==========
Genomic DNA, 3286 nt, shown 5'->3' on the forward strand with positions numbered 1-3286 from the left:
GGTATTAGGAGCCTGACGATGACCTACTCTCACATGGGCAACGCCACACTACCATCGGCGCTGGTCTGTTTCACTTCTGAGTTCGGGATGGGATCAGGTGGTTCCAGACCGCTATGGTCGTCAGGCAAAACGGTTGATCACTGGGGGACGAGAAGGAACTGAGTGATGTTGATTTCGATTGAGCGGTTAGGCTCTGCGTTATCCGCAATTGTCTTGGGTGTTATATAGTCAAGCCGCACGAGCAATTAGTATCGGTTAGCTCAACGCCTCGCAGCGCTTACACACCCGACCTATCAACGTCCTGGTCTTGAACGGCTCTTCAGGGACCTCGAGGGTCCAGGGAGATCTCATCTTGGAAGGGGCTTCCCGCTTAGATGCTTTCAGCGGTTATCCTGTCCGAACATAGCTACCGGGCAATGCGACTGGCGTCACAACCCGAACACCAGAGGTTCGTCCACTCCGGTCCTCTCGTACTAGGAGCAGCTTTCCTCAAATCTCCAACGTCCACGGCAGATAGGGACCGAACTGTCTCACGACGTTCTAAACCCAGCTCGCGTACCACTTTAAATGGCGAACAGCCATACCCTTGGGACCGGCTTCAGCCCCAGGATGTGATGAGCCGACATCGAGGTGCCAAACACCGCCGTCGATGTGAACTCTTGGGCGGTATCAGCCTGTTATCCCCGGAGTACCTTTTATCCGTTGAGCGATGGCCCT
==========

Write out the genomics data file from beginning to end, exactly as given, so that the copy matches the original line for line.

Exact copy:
Genomic DNA, 3286 nt, shown 5'->3' on the forward strand with positions numbered 1-3286 from the left:
GGTATTAGGAGCCTGACGATGACCTACTCTCACATGGGCAACGCCACACTACCATCGGCGCTGGTCTGTTTCACTTCTGAGTTCGGGATGGGATCAGGTGGTTCCAGACCGCTATGGTCGTCAGGCAAAACGGTTGATCACTGGGGGACGAGAAGGAACTGAGTGATGTTGATTTCGATTGAGCGGTTAGGCTCTGCGTTATCCGCAATTGTCTTGGGTGTTATATAGTCAAGCCGCACGAGCAATTAGTATCGGTTAGCTCAACGCCTCGCAGCGCTTACACACCCGACCTATCAACGTCCTGGTCTTGAACGGCTCTTCAGGGACCTCGAGGGTCCAGGGAGATCTCATCTTGGAAGGGGCTTCCCGCTTAGATGCTTTCAGCGGTTATCCTGTCCGAACATAGCTACCGGGCAATGCGACTGGCGTCACAACCCGAACACCAGAGGTTCGTCCACTCCGGTCCTCTCGTACTAGGAGCAGCTTTCCTCAAATCTCCAACGTCCACGGCAGATAGGGACCGAACTGTCTCACGACGTTCTAAACCCAGCTCGCGTACCACTTTAAATGGCGAACAGCCATACCCTTGGGACCGGCTTCAGCCCCAGGATGTGATGAGCCGACATCGAGGTGCCAAACACCGCCGTCGATGTGAACTCTTGGGCGGTATCAGCCTGTTATCCCCGGAGTACCTTTTATCCGTTGAGCGATGGCCCT